Oh, surprise: Bali snapper grilled in banana leaves
Oh, surprise: Bali snapper grilled in banana leaves

serve 2

100 gm banana leavescut into sheets of size 20 x 22 cm
1 teaspoon palm sugar
100g coning base,
Recipe less
300 g snapper fillet
cut in half
1 teaspoon sea salt
2 tablespoons coconut oil
2-3 red leeks (Asian)
cut into slices
6 garlic cloves
cut into slices
1 long red pepper
categorized, cut
2 greeting cards
1 small bilimpi or green tomato
cut into thin slices
2 sprigs (lemon basil)
steamed rice
to serve
Orb Cucumber
for the above service
sambal matah
for the above service

Add the sugar and basic congee to a small mixing bowl and use your hands to massage them together until completely combined.

Season the fish with salt and add it to the base mixture. Transfer the fish to the refrigerator to marinate for 30 minutes.

Heat the oil in a medium sized saucepan over a medium heat. Add the shallots and garlic and sauté for three to four minutes, or until translucent, taking care not to let anything stick or burn. Set aside to cool, then mix with hot pepper. Once cool enough, brush the marinated fish with the leek mixture.

Preheat a charcoal grill or barbecue.

Lay two pieces of banana leaf on top of each other, then a leaf of peace in each package.  Put the fish on top
Lay two pieces of banana leaf on top of each other, then a leaf of peace in each package. Put the fish on top.

To make a banana leaf parcel, place two banana leaf pieces on top of each other, with the top (shiny) side of the bottom leaf facing the seat and the shiny side of the top leaf facing you. The veins of both leaves should go in the same direction.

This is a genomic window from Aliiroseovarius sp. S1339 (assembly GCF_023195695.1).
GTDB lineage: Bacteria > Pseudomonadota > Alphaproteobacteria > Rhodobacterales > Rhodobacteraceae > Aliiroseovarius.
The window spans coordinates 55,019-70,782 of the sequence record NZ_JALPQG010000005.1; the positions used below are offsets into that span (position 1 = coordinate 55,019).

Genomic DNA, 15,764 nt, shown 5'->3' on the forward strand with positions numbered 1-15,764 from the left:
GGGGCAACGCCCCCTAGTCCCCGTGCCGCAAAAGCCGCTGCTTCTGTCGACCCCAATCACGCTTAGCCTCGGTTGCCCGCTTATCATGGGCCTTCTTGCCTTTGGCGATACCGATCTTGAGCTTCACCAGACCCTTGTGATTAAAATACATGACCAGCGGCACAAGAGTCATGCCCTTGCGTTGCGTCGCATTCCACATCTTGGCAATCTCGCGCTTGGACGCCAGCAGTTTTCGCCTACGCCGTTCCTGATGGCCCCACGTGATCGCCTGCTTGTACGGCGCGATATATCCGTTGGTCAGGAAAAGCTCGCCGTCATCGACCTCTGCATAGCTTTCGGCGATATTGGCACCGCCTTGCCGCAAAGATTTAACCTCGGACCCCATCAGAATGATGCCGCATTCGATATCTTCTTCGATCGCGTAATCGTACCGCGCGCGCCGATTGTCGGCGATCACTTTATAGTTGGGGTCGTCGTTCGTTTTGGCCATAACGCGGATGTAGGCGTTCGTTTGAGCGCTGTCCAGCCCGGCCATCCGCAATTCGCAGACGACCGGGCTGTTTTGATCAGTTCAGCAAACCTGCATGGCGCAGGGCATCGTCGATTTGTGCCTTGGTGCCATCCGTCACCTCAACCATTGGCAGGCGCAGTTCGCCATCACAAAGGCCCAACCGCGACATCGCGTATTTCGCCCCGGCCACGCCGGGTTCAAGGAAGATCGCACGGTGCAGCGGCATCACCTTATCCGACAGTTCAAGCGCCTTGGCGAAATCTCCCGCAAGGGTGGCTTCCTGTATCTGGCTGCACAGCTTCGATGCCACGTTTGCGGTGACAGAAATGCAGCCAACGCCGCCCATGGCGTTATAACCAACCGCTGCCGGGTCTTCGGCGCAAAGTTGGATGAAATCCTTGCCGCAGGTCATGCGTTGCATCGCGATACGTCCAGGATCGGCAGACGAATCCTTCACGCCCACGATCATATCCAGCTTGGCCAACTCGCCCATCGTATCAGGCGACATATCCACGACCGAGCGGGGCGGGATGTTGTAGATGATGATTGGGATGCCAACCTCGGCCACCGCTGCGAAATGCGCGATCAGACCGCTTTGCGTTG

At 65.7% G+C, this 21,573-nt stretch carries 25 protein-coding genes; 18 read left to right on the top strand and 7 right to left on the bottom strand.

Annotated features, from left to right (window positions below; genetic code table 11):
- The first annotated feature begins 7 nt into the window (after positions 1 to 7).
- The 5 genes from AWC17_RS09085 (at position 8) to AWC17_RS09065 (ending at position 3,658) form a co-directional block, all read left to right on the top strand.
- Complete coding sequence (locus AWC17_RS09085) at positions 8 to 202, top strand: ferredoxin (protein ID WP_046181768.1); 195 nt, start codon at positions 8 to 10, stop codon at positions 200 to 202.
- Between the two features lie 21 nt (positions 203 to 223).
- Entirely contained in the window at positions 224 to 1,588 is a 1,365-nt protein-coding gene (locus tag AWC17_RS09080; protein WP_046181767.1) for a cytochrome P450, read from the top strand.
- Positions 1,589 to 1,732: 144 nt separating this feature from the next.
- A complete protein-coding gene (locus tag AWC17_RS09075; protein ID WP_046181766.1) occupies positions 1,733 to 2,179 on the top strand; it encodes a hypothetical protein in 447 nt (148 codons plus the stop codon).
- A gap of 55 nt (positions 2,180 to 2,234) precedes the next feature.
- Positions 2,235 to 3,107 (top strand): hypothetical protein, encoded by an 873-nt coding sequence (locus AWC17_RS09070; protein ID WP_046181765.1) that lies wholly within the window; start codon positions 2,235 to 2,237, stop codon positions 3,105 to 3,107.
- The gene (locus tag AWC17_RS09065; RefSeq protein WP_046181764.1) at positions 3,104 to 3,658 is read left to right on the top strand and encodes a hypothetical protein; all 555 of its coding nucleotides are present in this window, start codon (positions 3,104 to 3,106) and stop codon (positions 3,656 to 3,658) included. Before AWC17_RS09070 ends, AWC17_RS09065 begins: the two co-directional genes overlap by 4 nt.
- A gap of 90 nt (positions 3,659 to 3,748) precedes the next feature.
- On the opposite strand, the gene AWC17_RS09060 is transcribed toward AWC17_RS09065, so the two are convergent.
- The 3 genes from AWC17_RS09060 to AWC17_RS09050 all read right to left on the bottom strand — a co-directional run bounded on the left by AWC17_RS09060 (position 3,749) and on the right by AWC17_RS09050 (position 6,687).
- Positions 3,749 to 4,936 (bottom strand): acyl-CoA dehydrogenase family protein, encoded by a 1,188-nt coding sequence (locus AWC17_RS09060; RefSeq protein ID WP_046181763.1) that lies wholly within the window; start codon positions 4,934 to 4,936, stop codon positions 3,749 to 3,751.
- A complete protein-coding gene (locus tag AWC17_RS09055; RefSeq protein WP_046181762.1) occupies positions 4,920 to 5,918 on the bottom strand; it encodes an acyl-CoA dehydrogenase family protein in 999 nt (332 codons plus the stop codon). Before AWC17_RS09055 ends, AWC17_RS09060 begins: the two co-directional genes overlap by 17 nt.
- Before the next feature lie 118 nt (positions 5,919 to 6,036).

Put a sheet of peace in each package, put the fish on top, and then put a slice of billimbi or green tomatoes and vines on top.

Fold one side of the paper over the fish, then fold the other side into a folded letter shape.  Fasten with toothpicks
Fold one side of the paper over the fish, then fold the other side into a folded letter shape. Fasten with toothpicks

Fold one side of the banana leaf over the fish, following the grain of the leaf.

Fold the other side of the paper into a letter fold.

Fold it on both ends and attach it to toothpicks or traditional bamboo sticks.

Grill the parcels over medium heat for eight minutes on each side – the banana leaf should char slightly with the fish steaming inside.

Carefully unroll the parcel over a bowl to catch all the juice.

Place the meat on a plate, pour over the juices and serve with steamed rice, a side of aurab timon and sambal matah.

Basic Koning (yellow seasoning paste)

The word “base” (pronounced bah-ocean) refers to a spice or mixture of spices. Base formulations are best made fresh, but you can make them in bulk and store in the freezer.

The traditional art of handcrafting your food adds a rhythmic element to the cooking. We also think it connects the cook and the ingredients on an energetic level, where the dish becomes a show full of love and intent. So skip the food processor (no matter how tempting).

Make 450 grams

15 cm piece of fresh turmericcoarsely chopped,
115 grams of fresh galangal small
coarsely chopped,
1 cm piece of fresh ginger
coarsely chopped,
115 g (about 30) garlic cloves
coarsely chopped,
1 red leek (Asian)
coarsely chopped,
3 candlesticks
Roasted and coarsely chopped
9 Tabasco peppers
coarsely chopped,
100 ml coconut oil
250 ml water
2 teaspoons sea salt
1 teaspoon sugar

Using a large mortar and pestle, crush the turmeric, baby galangal, ginger, garlic, shallots, candelabra and pepper into a paste. Most Asian supermarkets stock candles, and you can buy them online — or substitute their relative, the macadamia nut.


Heat the oil in a frying pan over high heat until it reaches the smoke point. Reduce the heat to medium, add the spice paste and slowly stir in the water for 2 minutes.

Reduce heat to low and continue cooking the paste for 45 minutes to 1 hour, or until all of the liquid has evaporated and turned into a deep yellow paste.

Add salt and sugar, mix well and cook over low heat for another 10 minutes. Adjust spices to taste. It’s ready when it’s dark yellow in color with a bright aroma and strong, earthy flavour. Store in an airtight container in the refrigerator for two to three weeks.

  • This is an edited excerpt from Paon: Real Balinese Cooking by Maya Kerthyasa and Wayan Kresna Yasa, published by Hardie Grant Books (RRP $50). Photograph by Martin Westlake